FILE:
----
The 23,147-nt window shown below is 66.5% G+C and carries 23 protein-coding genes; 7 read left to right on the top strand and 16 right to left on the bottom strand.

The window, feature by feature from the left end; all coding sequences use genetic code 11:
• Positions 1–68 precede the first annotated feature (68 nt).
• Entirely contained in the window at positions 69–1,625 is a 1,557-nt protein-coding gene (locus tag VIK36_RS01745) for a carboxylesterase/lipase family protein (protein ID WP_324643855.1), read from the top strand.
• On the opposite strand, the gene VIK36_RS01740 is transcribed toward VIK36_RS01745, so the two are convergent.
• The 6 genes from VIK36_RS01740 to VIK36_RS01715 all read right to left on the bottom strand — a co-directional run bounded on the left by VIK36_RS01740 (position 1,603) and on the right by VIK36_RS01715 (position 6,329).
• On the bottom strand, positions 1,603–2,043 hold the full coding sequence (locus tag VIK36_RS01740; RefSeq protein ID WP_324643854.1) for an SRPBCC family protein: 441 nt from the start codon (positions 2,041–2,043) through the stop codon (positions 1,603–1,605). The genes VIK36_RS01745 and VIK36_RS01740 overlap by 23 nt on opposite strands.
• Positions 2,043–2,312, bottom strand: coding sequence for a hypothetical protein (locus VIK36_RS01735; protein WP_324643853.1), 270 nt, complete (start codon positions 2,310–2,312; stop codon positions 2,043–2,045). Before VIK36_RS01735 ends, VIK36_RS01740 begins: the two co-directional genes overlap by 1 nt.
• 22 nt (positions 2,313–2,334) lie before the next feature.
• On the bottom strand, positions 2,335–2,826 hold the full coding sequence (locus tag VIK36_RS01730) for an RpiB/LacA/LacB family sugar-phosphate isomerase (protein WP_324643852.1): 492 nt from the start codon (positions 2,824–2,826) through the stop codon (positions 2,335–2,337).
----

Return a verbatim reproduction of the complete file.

The 23,147-nt window shown below is 66.5% G+C and carries 23 protein-coding genes; 7 read left to right on the top strand and 16 right to left on the bottom strand.

The window, feature by feature from the left end; all coding sequences use genetic code 11:
• Positions 1–68 precede the first annotated feature (68 nt).
• Entirely contained in the window at positions 69–1,625 is a 1,557-nt protein-coding gene (locus tag VIK36_RS01745) for a carboxylesterase/lipase family protein (protein ID WP_324643855.1), read from the top strand.
• On the opposite strand, the gene VIK36_RS01740 is transcribed toward VIK36_RS01745, so the two are convergent.
• The 6 genes from VIK36_RS01740 to VIK36_RS01715 all read right to left on the bottom strand — a co-directional run bounded on the left by VIK36_RS01740 (position 1,603) and on the right by VIK36_RS01715 (position 6,329).
• On the bottom strand, positions 1,603–2,043 hold the full coding sequence (locus tag VIK36_RS01740; RefSeq protein ID WP_324643854.1) for an SRPBCC family protein: 441 nt from the start codon (positions 2,041–2,043) through the stop codon (positions 1,603–1,605). The genes VIK36_RS01745 and VIK36_RS01740 overlap by 23 nt on opposite strands.
• Positions 2,043–2,312, bottom strand: coding sequence for a hypothetical protein (locus VIK36_RS01735; protein WP_324643853.1), 270 nt, complete (start codon positions 2,310–2,312; stop codon positions 2,043–2,045). Before VIK36_RS01735 ends, VIK36_RS01740 begins: the two co-directional genes overlap by 1 nt.
• 22 nt (positions 2,313–2,334) lie before the next feature.
• On the bottom strand, positions 2,335–2,826 hold the full coding sequence (locus tag VIK36_RS01730) for an RpiB/LacA/LacB family sugar-phosphate isomerase (protein WP_324643852.1): 492 nt from the start codon (positions 2,824–2,826) through the stop codon (positions 2,335–2,337).